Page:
By Lynn Venhaus
Do not try any of these stunts at home. Seriously.
Imitating the now-famous reckless TV show did injure youngsters playing at home, and the new “Jackass Forever” movie warns people at the start and at the end, just as all the spin-offs and original have.
Just in case someone is in the mood for a genitals smackdown or to get within biting distance of a venomous snake — or a tarantula or an angry vulture, because of course it looked like so much fun second-hand on screen.
The fourth movie – well fifth, if you count “Bad Grandpa,” spun off from the American reality comedy television series on MTV for three seasons, 2000-2002, was created by Jeff Tremaine, Spike Jonze, and Johnny Knoxville. It featured nine guys carrying out some dangerous, disturbing, and gross stunts and pranks with childish glee. They have added new crew for this, for Ryan Dunn was killed in a car accident, and Bam Margera did not return.
Actor, filmmaker, and ringleader Knoxville has brought most of the band back together 12 years after the last movie (“Jackass 3D”) to recreate the zany schemes his group of daredevils became known for at the turn of the century.
Trying to light a fart underwater – apparently after unsuccessful attempts all these years later – is a serious mission for these merry pranksters.
Although they look like they are having fun creating mayhem, they watch their pals go through physical – and psychological – agony, breaking out into gales of laughter as someone unsafely lands and appear in excruciating pain. Survival relief!
This chucklefest is strictly for fans, for would the uninitiated understand the appeal of putting your private parts in harm’s way and a jubilee of bodily fluids – all of them.
But fans early on embraced the crazy, the wilder the better, when the show caught fire on MTV in 2000, and brought out the 13-year-old in its viewers.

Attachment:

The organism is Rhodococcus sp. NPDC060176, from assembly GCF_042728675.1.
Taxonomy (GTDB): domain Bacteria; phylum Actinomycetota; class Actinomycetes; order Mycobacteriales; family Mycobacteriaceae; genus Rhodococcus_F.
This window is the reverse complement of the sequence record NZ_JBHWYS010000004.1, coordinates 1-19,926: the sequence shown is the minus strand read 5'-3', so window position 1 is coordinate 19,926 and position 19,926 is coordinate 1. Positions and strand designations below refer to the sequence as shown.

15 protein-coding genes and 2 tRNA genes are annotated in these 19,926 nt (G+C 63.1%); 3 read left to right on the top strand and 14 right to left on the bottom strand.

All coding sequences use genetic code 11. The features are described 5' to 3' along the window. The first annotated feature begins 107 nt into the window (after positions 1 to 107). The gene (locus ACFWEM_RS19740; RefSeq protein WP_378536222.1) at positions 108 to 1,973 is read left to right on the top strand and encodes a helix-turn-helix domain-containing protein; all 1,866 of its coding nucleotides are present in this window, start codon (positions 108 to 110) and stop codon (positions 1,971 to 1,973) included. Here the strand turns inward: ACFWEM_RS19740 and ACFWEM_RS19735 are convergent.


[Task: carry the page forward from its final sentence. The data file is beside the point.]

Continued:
My Baby Boomer generation had the Three Stooges, albeit in re-runs, and my two sons, Millennials, had “Jackass.” I’d hear loud laughter coming out of their room during every episode. It’s just a fact – boys like to participate in doing stupid things and viewing others in outrageous antics became a cultural phenomenon.
The show became MTV’s highest-rated ever on a Sunday night. Yet, the show ignited controversy over the indecency and the danger, and Knoxville pulled the plug after three seasons. Shifting to movies, box office was big – nearly $500 million worldwide, and then spin-off specials and shows resulted.
Watching some wacky oddballs in masochistic hijinks for amusement still appeals. During the pandemic, it’s been a rarity to hear that much laughter in a movie theater, but at the advance screening, grown men — unabashed fans — laughed out loud for 96 minutes, with outtakes and behind the scenes running over the end credits.
The opening credits scene, a parody of a Godzilla movie, was equal parts hilarity and disgusting, with Chris Pontius, aka “The Naked Guy,” subbing his family jewels for the monster. For about a half-hour, the absurd stunts and recording the terror on the guys’ faces, were comical, starting with Tony Hawk skateboarding over a ‘human ramp’ and especially the “Silence of the Lambs’ fake-out with poisonous (perhaps) snakes.
But for me, a female who doesn’t fit the demographic, the winces and the grimaces eventually took over. The jokes wore thin. During a copious vomit finale, I had to close my eyes.